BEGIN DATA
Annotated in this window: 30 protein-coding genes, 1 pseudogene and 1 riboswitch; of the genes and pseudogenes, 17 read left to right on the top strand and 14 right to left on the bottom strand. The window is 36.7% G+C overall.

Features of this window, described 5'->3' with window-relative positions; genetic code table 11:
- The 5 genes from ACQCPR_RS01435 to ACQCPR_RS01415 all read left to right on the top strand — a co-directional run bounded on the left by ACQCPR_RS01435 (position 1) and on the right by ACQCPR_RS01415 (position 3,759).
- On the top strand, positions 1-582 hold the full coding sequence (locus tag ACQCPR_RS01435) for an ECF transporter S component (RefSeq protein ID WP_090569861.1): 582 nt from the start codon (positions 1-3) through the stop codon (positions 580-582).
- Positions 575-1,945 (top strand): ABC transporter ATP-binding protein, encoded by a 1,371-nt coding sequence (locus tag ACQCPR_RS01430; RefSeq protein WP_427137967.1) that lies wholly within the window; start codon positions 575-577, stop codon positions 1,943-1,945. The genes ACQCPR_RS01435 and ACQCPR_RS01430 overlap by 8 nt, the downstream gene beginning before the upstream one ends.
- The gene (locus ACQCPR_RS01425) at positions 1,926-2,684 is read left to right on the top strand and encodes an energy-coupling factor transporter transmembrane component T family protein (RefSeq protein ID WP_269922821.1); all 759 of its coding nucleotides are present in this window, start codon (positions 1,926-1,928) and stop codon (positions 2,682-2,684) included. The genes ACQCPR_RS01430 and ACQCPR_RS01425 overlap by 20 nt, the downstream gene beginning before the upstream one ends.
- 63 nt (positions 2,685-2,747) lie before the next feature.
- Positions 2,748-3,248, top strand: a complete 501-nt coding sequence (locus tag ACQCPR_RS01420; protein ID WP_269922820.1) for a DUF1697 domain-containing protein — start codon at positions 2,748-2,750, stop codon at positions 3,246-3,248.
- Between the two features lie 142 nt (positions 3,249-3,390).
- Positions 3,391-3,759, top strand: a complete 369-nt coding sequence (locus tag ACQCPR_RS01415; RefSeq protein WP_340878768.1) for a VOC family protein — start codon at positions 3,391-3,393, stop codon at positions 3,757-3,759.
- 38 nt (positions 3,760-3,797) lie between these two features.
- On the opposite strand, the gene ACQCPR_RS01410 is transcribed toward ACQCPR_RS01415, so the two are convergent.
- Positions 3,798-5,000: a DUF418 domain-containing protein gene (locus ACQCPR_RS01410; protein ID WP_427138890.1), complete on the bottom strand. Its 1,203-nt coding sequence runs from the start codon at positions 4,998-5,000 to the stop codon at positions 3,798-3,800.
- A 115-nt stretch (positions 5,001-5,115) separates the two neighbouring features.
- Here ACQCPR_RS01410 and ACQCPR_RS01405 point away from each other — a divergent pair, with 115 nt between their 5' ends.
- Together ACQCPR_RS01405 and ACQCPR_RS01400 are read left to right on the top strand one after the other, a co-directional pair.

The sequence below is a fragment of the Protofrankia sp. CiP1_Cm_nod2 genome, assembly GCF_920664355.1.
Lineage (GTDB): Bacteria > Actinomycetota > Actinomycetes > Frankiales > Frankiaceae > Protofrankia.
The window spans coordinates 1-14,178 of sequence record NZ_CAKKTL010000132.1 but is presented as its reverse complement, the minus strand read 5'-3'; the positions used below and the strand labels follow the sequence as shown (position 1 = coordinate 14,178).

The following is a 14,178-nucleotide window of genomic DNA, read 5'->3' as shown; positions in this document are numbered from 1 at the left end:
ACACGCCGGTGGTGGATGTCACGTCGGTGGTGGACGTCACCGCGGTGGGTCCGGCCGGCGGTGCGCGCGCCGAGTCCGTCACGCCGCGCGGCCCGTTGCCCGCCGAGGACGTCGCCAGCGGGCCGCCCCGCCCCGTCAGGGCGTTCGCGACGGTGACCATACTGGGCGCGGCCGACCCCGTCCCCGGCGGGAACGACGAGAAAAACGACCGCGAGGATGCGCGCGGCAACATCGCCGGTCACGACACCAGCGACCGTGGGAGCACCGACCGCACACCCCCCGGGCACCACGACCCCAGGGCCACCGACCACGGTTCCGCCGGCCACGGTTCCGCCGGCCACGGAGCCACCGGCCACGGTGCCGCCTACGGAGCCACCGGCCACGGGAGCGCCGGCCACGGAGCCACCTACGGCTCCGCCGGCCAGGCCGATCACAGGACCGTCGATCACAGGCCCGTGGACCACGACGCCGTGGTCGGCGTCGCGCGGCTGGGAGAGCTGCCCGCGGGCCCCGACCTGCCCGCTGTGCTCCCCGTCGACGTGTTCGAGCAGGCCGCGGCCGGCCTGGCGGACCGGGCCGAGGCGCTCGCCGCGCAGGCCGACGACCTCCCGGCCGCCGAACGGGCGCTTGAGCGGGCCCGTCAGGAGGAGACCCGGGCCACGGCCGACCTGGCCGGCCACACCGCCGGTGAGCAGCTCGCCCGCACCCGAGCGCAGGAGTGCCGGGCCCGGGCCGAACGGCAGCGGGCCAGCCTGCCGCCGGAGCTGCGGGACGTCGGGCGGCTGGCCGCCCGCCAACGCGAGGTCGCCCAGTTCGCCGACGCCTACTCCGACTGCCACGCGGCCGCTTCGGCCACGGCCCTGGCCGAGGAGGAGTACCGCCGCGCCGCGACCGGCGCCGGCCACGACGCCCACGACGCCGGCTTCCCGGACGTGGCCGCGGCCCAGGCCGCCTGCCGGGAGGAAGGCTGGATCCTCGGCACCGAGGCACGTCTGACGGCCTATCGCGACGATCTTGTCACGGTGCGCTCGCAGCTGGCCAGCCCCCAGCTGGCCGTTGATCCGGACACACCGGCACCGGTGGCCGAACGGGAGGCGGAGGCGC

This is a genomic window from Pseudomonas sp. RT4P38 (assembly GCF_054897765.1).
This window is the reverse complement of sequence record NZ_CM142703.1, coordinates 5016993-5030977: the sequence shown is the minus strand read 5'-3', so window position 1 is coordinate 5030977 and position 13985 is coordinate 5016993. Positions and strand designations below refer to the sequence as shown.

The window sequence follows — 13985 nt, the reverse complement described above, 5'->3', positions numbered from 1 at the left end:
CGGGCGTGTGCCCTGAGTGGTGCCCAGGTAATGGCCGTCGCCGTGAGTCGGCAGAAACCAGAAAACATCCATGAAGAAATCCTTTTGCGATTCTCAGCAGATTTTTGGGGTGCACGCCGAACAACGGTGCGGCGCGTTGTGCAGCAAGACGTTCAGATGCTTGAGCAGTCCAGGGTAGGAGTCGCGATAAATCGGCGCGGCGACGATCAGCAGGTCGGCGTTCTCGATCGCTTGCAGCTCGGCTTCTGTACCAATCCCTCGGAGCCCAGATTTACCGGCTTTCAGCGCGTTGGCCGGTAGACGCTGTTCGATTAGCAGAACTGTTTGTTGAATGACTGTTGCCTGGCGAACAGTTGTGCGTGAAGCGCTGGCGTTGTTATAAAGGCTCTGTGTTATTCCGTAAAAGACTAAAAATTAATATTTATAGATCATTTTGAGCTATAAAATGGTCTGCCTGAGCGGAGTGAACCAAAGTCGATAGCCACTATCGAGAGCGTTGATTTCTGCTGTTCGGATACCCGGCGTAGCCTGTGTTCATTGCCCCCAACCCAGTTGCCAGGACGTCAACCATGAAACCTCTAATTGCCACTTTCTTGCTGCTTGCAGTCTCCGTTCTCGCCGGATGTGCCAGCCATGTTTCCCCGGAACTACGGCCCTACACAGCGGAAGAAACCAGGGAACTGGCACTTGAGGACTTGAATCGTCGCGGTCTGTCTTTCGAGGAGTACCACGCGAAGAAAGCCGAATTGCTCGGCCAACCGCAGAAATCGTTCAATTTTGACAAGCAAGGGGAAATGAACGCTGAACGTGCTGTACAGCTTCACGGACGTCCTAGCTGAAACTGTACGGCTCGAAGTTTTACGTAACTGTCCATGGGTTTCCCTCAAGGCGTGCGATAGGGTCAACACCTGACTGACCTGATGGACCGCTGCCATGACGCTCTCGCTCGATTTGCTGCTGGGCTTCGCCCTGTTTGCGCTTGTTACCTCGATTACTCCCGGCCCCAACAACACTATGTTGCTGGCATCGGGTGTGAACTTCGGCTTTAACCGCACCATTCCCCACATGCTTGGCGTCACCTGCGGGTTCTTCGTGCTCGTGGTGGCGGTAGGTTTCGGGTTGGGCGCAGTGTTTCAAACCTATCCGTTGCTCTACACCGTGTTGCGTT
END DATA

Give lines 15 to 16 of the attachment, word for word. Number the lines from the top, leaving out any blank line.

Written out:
- Here ACQCPR_RS01410 and ACQCPR_RS01405 point away from each other — a divergent pair, with 115 nt between their 5' ends.
- Together ACQCPR_RS01405 and ACQCPR_RS01400 are read left to right on the top strand one after the other, a co-directional pair.